The company says they plan to make all K-Cups recyclable by 2020.
Non-Recyclable Keurig Coffee Pods Come Under Fire--And Continue To Sell
Credit: Joe Raedle/Getty

UPDATE: The interview quoted below is from a 2015 article, and Keurig says that there has been “significant progress in our goal to deliver recyclable K-Cup pods since then.” Most notably, they have introduced pods made with polypropylene #5 plastic, which the company notes is “widely recyclable curbside throughout North America.” These are now the only K-Cups sold in Canada and they’ve begun introducing them in the United States. Keurig maintains that they are “on track for our goal of making 100% of all K-Cup pods we produce recyclable by the end of 2020.”

The founder of Keurig coffee machines is opening up about how the brand has transformed the coffee world — and the negative effects it could have on the environment.

John Sylvan, who sold his share of the company in 1997, says he doesn’t even own a machine himself.

“They’re kind of expensive to use,” he told The Atlantic.

According to the article, nearly one in three Americans have a pod-based coffee machine, and in 2014, enough K-Cups were sold that “if placed end-to-end, they would circle the globe 10.5 times.”

Although many companies are taking initiatives to reduce waste by eliminating the option of using a straw, K-Cups have yet to be made in such a way that they can be recycled.

After Keurig was acquired by Green Mountain in 2006, the company pledged to make recyclable K-Cups by year 2020. But Sylvan disagrees: “No matter what they say about recycling, those things will never be recyclable,” he says. “The plastic is a specialized plastic made of four different layers.”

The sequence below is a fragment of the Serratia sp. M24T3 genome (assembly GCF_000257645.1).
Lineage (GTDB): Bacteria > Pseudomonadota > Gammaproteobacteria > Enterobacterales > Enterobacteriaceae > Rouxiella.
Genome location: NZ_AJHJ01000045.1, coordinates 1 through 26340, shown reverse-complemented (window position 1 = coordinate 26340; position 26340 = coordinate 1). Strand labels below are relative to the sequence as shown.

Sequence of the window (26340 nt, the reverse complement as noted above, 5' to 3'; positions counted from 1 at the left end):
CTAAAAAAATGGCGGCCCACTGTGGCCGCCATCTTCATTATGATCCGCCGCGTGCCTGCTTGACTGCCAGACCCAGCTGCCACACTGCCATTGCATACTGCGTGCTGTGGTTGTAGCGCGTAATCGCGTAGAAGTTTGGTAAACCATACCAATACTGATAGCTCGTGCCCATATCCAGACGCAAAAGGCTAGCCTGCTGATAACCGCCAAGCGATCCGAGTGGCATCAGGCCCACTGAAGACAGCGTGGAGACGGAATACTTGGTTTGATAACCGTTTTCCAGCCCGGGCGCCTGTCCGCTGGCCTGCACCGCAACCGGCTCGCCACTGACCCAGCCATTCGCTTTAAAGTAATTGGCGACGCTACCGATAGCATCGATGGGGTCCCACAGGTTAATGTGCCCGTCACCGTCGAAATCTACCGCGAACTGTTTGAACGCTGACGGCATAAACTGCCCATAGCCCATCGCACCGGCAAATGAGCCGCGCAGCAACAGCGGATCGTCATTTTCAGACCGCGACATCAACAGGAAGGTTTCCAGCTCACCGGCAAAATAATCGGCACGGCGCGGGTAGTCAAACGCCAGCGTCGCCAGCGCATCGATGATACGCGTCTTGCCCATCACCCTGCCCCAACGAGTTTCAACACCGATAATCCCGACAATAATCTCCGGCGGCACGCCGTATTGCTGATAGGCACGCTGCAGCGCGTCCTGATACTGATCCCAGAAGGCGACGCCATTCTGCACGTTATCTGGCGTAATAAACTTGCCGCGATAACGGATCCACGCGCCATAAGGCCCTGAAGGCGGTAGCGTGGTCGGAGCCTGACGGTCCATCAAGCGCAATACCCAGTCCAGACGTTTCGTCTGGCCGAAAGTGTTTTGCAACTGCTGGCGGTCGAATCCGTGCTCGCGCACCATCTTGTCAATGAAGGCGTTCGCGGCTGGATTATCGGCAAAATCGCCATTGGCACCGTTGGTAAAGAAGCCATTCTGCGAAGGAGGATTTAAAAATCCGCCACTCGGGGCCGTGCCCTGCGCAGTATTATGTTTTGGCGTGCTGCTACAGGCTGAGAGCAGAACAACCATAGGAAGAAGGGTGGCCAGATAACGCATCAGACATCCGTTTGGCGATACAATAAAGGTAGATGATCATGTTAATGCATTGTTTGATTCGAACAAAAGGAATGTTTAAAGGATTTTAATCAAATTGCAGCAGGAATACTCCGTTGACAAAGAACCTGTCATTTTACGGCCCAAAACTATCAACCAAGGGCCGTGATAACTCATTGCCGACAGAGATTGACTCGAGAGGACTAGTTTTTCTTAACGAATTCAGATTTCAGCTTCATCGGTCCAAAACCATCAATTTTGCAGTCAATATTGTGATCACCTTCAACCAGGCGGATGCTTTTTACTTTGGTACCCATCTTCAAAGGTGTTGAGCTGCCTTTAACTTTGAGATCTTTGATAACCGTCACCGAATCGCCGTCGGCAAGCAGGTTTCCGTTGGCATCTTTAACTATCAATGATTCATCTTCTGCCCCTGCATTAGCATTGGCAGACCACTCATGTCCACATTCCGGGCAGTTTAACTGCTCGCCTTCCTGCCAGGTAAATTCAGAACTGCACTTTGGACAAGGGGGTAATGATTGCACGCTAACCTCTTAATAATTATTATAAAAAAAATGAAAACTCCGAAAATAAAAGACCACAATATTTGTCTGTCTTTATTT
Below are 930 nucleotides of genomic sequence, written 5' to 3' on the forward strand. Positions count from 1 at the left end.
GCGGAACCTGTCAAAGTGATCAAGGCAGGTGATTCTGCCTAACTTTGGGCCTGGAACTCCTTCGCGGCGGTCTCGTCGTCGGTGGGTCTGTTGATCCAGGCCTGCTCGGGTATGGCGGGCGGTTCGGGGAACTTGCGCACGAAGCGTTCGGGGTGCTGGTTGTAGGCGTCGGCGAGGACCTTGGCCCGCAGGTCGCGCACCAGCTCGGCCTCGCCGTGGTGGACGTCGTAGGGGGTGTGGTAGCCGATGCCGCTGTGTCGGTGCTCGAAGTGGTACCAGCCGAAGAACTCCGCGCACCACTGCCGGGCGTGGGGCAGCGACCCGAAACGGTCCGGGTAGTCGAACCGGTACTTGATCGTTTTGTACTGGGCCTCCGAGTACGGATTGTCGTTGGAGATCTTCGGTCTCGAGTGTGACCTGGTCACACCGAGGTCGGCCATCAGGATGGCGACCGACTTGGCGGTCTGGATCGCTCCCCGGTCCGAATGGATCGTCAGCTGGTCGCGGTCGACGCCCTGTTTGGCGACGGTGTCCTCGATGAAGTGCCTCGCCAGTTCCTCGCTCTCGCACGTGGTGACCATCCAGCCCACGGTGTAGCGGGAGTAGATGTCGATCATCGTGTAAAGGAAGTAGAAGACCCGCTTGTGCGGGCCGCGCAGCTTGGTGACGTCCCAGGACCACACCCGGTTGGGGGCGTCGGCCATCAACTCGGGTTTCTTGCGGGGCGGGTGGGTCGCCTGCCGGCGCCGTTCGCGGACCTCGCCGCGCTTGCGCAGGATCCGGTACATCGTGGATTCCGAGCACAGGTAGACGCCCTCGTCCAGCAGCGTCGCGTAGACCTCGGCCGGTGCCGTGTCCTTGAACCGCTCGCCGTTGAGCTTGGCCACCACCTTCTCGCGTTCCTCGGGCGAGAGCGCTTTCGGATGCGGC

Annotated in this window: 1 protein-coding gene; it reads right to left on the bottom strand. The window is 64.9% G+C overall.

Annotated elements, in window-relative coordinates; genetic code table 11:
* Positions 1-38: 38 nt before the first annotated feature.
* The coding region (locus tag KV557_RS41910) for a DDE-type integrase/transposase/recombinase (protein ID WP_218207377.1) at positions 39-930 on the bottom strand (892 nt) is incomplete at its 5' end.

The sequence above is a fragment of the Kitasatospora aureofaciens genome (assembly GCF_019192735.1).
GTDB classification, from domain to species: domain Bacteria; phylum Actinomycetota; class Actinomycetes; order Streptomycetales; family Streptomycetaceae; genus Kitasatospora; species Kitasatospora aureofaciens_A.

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“I feel bad sometimes that I ever did it,” Sylvan says about creating the machines.

The only way to recycle a cup is to disassemble it into paper, plastic and metal components, according to Monique Oxender, chief sustainability officer.

People are now signing a petition on to help bring more awareness to the growing waste produced by K-Cups.

“We’re not asking the manufacturer to change. We’re demanding governments kill the K-Cup” the site says. “Cities like Hamburg, Germany have already done it. Other places are already banning plastic straws and bags. Why not non-compostable K-Cups? Our voices and actions are the most powerful weapons we have. Demand change. Sign our petition and join the fight to Kill the K-Cup.”